Only once the last hardy soul had drifted off to their tent, Tommy leapt up and into his Land Cruiser to begin a 3-hour drive back to home in Palmwag. His is an unrelenting job. But this is his passion, and around the fire that night he inspired others.
As the cyclists emerged from their tents the following morning, several said they had lain awake in their sleeping bags, listening to Tommy’s stories, and at midnight they were sorry to hear Tommy say he had to leave.
Tommy was not the only new face on this year’s ride. With support from Piper & Heath, a San Diego-based travel firm founded by Namibian-born Chris Liebenberg, the Ride welcomed Matt Meyer. Durban-born Matt is a professional safari guide and no stranger to the bush or to the bike saddle.
Matt’s journey to Wêreldsend began some 15 000 km away in the American state of Oregon. His bold plan was to cycle approximately 3 200 km down the west coast of America, but he would not be doing it alone. Accompanying him for every painstaking pedal of his journey would be Luna, a life-size fibreglass replica of a black rhino. She weighed 200 kg. Matt’s ride would not be easy. Yet, with calves of steel and spurred on by a succession of super-hero movie soundtracks, Matt finished the ride all along the west coast in only 63 days. The donations received throughout his ride were sent to three rhino conservation organisations across Africa, including SRT.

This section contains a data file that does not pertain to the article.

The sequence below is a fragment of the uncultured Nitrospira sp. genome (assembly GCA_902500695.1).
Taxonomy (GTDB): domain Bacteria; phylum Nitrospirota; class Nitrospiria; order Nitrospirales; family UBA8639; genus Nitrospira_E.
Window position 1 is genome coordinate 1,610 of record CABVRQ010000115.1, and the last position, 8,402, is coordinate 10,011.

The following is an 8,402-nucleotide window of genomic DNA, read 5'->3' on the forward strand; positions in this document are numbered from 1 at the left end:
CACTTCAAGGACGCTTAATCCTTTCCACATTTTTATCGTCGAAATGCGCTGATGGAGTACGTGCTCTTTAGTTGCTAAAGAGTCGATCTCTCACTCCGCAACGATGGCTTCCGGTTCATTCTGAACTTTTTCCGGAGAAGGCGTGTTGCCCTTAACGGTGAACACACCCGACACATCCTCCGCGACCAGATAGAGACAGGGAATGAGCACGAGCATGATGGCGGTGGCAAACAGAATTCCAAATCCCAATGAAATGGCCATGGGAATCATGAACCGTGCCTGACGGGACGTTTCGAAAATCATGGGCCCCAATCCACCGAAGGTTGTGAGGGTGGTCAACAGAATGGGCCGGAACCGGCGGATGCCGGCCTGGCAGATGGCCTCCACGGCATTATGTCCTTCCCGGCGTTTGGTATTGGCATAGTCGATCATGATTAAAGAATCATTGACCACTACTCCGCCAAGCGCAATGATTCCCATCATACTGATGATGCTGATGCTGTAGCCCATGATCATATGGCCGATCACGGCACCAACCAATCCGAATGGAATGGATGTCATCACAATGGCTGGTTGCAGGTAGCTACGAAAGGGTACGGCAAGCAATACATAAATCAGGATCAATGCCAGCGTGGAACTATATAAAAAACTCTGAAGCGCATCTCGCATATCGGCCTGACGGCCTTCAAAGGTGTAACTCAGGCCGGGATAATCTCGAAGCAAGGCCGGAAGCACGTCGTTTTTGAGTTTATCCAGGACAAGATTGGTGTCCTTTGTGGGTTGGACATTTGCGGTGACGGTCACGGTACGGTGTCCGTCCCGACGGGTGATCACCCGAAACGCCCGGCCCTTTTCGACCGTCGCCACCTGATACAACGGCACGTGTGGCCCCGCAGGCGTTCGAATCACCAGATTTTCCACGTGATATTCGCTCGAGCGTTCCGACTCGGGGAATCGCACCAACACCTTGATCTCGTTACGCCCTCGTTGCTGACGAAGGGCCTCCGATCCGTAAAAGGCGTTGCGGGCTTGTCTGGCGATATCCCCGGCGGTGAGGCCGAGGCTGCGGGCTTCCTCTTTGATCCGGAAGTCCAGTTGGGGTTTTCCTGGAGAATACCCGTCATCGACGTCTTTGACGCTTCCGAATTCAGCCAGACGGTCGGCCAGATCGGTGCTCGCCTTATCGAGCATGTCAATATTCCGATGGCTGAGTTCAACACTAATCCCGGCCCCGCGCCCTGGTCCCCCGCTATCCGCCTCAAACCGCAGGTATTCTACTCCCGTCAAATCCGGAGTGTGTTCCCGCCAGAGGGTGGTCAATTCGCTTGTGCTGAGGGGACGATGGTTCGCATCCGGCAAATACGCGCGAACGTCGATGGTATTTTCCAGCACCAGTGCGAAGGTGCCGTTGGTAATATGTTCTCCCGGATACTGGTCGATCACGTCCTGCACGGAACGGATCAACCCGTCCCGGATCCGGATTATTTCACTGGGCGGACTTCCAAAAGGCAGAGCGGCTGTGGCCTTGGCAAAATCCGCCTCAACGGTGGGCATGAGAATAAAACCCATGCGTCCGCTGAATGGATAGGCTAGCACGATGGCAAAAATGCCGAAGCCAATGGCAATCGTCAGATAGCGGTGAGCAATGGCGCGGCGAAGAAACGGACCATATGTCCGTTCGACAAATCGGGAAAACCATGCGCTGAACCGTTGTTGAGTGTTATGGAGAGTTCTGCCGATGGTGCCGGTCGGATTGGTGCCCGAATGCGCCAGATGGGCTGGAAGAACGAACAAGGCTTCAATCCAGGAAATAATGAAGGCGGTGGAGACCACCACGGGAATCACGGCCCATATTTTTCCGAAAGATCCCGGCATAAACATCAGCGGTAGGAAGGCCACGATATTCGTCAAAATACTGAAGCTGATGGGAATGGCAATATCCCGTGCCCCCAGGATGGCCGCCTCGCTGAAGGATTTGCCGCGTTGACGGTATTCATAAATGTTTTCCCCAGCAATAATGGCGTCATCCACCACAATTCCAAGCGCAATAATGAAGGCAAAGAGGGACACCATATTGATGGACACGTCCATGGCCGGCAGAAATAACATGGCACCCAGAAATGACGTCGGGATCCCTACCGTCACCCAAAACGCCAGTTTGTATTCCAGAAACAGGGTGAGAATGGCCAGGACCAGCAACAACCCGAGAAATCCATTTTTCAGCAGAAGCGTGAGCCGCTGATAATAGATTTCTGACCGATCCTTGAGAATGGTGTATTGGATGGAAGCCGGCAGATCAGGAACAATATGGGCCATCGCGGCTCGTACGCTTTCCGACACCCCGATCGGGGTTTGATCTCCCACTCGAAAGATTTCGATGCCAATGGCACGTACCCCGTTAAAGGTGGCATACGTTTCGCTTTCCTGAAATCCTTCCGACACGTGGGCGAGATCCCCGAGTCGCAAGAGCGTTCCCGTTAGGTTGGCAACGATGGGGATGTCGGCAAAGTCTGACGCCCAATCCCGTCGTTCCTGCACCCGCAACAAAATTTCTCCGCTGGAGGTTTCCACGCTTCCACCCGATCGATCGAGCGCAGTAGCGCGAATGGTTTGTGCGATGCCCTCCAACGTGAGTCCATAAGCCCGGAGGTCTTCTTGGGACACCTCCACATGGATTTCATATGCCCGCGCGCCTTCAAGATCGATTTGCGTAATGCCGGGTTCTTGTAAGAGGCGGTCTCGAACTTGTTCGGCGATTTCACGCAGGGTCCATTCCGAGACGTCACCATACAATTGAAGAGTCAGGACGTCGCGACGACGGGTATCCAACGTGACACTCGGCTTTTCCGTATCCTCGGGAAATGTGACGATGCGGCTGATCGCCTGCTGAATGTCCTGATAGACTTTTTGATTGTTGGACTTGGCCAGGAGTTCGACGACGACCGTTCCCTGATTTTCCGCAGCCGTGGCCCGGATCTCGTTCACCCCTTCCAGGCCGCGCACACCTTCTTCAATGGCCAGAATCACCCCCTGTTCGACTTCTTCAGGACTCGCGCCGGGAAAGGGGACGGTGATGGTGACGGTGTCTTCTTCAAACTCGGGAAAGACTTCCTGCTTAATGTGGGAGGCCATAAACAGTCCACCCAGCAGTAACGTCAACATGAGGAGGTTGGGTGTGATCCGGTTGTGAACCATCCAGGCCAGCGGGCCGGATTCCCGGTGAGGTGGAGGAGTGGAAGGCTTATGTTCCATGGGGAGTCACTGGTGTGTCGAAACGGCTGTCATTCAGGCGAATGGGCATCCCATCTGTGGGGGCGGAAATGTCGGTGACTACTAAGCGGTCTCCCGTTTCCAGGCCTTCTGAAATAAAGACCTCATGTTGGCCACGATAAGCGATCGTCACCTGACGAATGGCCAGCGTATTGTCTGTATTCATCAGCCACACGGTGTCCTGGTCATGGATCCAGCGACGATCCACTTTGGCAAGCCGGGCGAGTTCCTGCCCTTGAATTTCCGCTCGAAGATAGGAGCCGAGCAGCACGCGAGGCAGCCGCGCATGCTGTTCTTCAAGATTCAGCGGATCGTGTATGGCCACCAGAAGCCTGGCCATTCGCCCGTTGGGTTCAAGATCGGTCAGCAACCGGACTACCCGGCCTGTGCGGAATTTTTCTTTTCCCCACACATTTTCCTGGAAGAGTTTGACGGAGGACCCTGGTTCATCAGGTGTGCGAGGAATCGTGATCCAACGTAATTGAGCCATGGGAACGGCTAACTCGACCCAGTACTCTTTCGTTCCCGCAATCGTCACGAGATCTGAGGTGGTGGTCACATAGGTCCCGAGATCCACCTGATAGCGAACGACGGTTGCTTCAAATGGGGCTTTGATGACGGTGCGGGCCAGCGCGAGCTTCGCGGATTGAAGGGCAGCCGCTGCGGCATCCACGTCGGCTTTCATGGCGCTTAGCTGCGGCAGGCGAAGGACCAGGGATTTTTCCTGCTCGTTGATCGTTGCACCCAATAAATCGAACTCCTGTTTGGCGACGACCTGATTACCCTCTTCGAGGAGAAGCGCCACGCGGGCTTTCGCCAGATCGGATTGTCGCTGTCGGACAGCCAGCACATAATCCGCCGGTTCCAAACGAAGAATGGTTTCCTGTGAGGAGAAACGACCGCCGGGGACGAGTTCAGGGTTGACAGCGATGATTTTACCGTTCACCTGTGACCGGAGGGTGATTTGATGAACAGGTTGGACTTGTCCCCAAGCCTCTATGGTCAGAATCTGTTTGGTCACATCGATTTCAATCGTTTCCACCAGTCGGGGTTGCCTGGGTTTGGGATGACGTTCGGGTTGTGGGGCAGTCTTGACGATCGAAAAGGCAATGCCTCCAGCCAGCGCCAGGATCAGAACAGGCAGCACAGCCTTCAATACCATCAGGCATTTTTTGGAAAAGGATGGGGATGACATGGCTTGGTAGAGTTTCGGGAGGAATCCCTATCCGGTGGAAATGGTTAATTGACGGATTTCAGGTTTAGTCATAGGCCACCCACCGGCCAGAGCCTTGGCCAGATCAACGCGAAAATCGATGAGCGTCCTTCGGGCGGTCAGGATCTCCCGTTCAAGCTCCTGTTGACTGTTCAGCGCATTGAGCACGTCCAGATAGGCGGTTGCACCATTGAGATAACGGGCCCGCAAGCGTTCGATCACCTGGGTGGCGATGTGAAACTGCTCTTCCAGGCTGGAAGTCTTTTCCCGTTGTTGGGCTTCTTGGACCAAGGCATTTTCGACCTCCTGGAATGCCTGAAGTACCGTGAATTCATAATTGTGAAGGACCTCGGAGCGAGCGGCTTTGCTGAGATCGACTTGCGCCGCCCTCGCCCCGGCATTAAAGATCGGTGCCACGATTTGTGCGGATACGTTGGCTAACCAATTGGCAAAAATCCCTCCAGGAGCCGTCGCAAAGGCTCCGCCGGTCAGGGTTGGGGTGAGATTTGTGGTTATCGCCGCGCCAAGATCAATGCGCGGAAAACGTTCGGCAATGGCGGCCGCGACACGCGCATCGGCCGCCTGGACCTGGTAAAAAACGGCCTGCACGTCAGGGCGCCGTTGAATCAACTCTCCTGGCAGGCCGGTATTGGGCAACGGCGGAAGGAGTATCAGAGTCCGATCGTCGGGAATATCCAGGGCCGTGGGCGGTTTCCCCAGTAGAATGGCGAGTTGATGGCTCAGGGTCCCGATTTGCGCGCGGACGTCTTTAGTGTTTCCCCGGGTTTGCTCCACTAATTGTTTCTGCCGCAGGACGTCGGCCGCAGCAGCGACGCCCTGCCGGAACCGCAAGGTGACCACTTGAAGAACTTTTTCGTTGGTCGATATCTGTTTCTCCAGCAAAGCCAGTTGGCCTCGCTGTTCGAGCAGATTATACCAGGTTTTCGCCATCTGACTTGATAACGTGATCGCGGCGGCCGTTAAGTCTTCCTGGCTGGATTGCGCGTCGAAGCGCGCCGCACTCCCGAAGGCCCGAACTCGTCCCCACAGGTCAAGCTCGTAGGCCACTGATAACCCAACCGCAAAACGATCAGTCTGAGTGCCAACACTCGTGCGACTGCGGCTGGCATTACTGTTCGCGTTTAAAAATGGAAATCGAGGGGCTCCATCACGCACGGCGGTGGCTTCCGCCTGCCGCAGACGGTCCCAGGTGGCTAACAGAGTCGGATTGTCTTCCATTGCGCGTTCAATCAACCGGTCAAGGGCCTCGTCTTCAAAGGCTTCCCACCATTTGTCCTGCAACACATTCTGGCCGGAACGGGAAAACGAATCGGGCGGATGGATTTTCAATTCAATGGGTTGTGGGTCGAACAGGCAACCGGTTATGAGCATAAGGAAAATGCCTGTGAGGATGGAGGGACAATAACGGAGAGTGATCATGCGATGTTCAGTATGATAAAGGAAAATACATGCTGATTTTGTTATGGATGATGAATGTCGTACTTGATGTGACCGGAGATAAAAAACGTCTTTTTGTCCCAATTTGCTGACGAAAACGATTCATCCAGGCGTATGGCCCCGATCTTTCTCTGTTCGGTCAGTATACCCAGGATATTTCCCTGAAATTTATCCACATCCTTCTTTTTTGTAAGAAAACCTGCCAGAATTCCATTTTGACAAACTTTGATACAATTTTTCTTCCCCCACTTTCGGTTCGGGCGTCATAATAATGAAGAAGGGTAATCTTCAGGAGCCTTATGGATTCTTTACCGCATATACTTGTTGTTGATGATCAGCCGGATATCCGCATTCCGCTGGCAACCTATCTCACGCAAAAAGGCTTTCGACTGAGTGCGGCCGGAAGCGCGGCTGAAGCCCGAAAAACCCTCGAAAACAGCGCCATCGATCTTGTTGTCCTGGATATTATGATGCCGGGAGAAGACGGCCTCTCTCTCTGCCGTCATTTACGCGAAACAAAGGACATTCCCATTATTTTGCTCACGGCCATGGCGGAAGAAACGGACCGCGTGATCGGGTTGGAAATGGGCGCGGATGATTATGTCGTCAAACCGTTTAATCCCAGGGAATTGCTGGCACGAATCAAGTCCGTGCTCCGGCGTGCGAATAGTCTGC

Matt shared his story with guests at RMB Namibia in Windhoek and again, around the fire, during the Ride for Rhinos. He described himself as little more than a dude, on his bike, doing something that he is passionate about, and in his simple and modest explanation, a revelation was laid bare.
At times it is easy to think that we are in this fight alone, that the battle to save the future of the Namibian rhino begins and ends at the rocky border of Damaraland. As I have learnt, and as every single cyclist on the RMB Namibia Ride for Rhinos has learnt, that is simply not the case.
If Namibia is to feel the full brunt of organised rhino poaching syndicates, then we must know that for every one of them there is a Matt. Someone willing to go above and beyond what is asked of them to try and make a positive difference. Someone who is willing to give: not just money, but time, blood and sweat to protect the rhino. From Windhoek to Los Angeles there are people who understand the magnitude of the struggle we are facing and will do everything in their power to help turn the tide in our favour. And should we find that some desperate Namibians turn to poaching we must not forget that for every one of them, there is a tracker out in the field risking his life to protect a species that means the world to them.
As Tommy drove away into the thick darkness of the Damaraland night and the last of the embers flicked out I knew that the fire burning in all our hearts to save the rhino would not be extinguished anytime soon. The poachers may be fuelled by greed, but us, no, we are fuelled by passion.